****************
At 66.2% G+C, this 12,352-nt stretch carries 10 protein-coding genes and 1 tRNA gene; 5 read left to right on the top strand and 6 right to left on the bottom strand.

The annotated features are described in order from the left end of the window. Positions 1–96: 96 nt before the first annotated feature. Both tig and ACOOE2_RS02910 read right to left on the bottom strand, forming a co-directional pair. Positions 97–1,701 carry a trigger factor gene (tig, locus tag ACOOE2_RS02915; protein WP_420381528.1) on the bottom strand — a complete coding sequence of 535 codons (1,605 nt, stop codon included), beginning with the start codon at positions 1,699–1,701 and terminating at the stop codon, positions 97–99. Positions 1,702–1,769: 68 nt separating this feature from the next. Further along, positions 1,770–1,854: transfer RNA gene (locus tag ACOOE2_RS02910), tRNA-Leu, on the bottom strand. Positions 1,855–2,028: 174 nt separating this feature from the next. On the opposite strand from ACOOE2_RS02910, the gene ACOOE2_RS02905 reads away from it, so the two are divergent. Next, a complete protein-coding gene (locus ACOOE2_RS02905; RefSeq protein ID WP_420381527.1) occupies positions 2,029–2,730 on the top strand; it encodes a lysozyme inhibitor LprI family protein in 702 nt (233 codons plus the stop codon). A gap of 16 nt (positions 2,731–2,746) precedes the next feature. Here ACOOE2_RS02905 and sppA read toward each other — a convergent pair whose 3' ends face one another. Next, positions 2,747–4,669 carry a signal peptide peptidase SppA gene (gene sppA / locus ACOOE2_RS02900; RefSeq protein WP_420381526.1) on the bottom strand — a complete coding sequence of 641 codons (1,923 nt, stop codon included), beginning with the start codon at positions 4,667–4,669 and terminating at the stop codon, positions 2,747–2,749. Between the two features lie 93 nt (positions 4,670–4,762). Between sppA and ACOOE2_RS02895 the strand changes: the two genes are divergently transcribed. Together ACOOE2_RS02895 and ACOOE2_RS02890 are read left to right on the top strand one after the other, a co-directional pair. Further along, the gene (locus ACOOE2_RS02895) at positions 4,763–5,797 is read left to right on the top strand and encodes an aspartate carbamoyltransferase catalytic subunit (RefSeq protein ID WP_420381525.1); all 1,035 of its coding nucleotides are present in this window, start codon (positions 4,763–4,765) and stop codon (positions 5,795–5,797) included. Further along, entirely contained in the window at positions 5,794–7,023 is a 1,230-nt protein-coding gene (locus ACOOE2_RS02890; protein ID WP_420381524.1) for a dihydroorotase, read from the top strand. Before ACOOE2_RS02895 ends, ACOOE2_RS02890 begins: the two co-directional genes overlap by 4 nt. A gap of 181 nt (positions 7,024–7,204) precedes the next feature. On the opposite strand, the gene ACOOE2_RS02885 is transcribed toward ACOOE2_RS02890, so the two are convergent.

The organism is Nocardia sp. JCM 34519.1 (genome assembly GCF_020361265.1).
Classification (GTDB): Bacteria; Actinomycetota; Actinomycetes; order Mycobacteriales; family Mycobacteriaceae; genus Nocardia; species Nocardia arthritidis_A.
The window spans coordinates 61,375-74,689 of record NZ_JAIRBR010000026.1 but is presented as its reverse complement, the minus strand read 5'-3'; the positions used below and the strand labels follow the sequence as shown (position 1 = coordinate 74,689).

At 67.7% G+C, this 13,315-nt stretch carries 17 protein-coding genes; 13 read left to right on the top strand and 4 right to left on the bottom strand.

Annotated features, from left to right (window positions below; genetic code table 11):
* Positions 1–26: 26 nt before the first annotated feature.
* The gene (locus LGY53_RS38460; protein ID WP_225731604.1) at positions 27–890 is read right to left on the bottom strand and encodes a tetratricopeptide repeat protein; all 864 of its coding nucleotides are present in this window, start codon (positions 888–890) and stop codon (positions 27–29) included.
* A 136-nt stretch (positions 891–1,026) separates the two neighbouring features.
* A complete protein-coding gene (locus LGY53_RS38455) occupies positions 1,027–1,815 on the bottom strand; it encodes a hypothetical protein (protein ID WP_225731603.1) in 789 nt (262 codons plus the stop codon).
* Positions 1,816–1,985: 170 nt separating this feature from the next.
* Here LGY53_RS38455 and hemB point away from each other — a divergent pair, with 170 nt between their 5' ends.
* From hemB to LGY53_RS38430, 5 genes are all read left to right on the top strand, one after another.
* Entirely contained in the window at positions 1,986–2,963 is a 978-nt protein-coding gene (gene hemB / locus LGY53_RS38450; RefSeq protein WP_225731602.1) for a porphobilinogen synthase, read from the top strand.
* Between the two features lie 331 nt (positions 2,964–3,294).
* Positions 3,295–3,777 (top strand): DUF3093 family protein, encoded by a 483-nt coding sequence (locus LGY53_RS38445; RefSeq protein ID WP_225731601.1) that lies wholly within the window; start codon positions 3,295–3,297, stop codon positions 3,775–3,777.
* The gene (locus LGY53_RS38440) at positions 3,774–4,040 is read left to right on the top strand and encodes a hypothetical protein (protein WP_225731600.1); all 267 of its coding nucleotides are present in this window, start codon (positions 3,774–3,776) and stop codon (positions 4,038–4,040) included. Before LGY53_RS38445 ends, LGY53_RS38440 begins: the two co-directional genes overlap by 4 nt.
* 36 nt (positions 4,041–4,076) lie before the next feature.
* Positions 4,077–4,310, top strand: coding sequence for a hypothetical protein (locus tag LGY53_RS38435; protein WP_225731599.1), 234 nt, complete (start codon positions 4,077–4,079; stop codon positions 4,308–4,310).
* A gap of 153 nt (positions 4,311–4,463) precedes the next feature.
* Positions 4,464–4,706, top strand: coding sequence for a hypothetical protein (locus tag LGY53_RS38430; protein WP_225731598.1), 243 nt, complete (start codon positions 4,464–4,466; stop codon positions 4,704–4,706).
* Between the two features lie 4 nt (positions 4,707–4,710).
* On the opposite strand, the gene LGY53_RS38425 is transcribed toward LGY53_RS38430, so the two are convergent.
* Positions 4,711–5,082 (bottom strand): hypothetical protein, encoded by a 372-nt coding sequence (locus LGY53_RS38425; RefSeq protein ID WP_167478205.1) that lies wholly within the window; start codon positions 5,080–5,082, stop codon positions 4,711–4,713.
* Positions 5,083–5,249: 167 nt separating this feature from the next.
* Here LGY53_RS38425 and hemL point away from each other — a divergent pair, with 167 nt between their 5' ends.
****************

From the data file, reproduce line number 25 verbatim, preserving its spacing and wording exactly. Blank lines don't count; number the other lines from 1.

* Positions 4,711–5,082 (bottom strand): hypothetical protein, encoded by a 372-nt coding sequence (locus LGY53_RS38425; RefSeq protein ID WP_167478205.1) that lies wholly within the window; start codon positions 5,080–5,082, stop codon positions 4,711–4,713.